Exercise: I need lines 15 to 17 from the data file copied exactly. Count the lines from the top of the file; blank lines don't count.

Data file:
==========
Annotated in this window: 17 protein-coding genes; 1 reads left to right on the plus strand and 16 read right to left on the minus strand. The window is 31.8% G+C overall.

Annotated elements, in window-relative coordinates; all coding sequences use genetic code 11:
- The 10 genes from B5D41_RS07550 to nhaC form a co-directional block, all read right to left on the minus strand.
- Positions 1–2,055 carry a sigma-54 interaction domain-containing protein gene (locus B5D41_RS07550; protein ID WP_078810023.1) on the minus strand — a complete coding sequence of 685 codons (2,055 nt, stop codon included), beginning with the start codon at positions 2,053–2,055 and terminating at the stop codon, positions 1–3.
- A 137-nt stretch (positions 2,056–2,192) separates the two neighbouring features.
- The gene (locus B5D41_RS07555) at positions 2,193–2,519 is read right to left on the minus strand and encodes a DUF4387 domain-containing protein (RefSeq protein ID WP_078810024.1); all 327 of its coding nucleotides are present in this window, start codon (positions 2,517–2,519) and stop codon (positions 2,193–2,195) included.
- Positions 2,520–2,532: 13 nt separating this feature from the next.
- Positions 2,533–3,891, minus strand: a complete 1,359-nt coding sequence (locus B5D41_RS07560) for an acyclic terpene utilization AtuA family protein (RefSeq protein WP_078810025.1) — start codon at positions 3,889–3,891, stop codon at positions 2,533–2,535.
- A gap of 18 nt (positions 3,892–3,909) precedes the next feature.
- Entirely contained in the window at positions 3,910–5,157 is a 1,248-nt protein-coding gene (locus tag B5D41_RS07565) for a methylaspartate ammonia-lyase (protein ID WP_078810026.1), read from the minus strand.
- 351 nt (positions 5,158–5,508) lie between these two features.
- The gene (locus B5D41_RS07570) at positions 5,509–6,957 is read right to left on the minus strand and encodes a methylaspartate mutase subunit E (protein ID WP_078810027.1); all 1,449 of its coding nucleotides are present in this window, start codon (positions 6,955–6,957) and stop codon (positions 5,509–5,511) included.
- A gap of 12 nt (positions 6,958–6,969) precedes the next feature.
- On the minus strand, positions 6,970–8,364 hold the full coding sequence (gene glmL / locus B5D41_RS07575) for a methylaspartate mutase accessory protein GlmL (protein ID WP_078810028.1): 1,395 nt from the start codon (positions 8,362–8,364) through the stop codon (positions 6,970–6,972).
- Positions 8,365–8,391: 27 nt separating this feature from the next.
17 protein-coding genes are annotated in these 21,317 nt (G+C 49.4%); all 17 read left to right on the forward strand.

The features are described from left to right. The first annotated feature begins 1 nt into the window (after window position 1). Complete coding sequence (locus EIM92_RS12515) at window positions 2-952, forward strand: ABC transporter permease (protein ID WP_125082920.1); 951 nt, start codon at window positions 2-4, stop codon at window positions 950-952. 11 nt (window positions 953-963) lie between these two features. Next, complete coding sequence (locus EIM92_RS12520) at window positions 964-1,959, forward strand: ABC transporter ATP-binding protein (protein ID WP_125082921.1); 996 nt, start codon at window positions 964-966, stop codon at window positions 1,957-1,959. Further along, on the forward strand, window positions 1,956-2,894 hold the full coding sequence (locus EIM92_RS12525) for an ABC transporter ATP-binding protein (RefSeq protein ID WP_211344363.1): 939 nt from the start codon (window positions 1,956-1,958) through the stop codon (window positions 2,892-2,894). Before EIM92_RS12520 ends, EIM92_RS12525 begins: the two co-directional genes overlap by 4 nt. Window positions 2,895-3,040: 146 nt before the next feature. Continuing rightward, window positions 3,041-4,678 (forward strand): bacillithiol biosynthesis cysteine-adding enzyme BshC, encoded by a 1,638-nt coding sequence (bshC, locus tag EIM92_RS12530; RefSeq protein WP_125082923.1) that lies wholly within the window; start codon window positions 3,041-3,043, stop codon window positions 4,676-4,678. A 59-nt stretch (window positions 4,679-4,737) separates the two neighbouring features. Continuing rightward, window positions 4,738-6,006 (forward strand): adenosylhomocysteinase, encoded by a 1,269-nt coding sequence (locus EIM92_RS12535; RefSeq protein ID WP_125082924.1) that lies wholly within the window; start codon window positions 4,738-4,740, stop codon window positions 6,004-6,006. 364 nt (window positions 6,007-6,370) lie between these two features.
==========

- Positions 8,365–8,391: 27 nt separating this feature from the next.
17 protein-coding genes are annotated in these 21,317 nt (G+C 49.4%); all 17 read left to right on the forward strand.

The features are described from left to right. The first annotated feature begins 1 nt into the window (after window position 1). Complete coding sequence (locus EIM92_RS12515) at window positions 2-952, forward strand: ABC transporter permease (protein ID WP_125082920.1); 951 nt, start codon at window positions 2-4, stop codon at window positions 950-952. 11 nt (window positions 953-963) lie between these two features. Next, complete coding sequence (locus EIM92_RS12520) at window positions 964-1,959, forward strand: ABC transporter ATP-binding protein (protein ID WP_125082921.1); 996 nt, start codon at window positions 964-966, stop codon at window positions 1,957-1,959. Further along, on the forward strand, window positions 1,956-2,894 hold the full coding sequence (locus EIM92_RS12525) for an ABC transporter ATP-binding protein (RefSeq protein ID WP_211344363.1): 939 nt from the start codon (window positions 1,956-1,958) through the stop codon (window positions 2,892-2,894). Before EIM92_RS12520 ends, EIM92_RS12525 begins: the two co-directional genes overlap by 4 nt. Window positions 2,895-3,040: 146 nt before the next feature. Continuing rightward, window positions 3,041-4,678 (forward strand): bacillithiol biosynthesis cysteine-adding enzyme BshC, encoded by a 1,638-nt coding sequence (bshC, locus tag EIM92_RS12530; RefSeq protein WP_125082923.1) that lies wholly within the window; start codon window positions 3,041-3,043, stop codon window positions 4,676-4,678. A 59-nt stretch (window positions 4,679-4,737) separates the two neighbouring features. Continuing rightward, window positions 4,738-6,006 (forward strand): adenosylhomocysteinase, encoded by a 1,269-nt coding sequence (locus EIM92_RS12535; RefSeq protein ID WP_125082924.1) that lies wholly within the window; start codon window positions 4,738-4,740, stop codon window positions 6,004-6,006. 364 nt (window positions 6,007-6,370) lie between these two features.